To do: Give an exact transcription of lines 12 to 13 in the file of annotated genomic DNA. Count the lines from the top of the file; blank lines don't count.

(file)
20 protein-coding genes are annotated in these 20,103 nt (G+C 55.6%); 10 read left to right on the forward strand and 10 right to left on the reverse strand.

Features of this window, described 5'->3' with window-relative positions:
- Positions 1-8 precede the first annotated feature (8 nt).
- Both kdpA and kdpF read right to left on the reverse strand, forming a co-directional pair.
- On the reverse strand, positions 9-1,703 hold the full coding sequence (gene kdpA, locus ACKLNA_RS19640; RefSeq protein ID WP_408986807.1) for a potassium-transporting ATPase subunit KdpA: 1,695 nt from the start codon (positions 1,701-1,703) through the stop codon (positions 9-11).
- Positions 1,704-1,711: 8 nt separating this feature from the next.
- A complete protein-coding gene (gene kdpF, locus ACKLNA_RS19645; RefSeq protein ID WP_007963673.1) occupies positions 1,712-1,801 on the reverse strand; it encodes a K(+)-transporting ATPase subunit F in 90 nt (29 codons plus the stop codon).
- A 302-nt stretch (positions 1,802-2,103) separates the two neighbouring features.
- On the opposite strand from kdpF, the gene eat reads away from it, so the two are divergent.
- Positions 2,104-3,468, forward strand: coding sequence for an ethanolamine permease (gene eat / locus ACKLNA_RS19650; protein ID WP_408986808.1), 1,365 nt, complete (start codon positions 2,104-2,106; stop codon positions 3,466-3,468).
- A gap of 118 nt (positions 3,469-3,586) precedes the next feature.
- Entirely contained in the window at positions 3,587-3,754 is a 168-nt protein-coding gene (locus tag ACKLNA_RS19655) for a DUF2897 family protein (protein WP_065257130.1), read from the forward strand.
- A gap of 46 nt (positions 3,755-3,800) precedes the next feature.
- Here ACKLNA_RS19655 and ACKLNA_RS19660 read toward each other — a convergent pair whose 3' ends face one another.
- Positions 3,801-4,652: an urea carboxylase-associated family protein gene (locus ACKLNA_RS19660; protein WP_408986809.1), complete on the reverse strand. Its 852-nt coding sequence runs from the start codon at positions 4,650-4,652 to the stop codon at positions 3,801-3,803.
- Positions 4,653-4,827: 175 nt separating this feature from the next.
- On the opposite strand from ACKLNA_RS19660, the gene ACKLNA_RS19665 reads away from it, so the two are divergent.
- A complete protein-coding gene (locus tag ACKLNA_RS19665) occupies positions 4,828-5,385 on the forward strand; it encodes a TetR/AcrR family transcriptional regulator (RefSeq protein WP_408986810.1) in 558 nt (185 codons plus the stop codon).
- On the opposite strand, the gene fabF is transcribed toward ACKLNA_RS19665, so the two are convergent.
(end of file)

- Entirely contained in the window at positions 3,587-3,754 is a 168-nt protein-coding gene (locus tag ACKLNA_RS19655) for a DUF2897 family protein (protein WP_065257130.1), read from the forward strand.
- A gap of 46 nt (positions 3,755-3,800) precedes the next feature.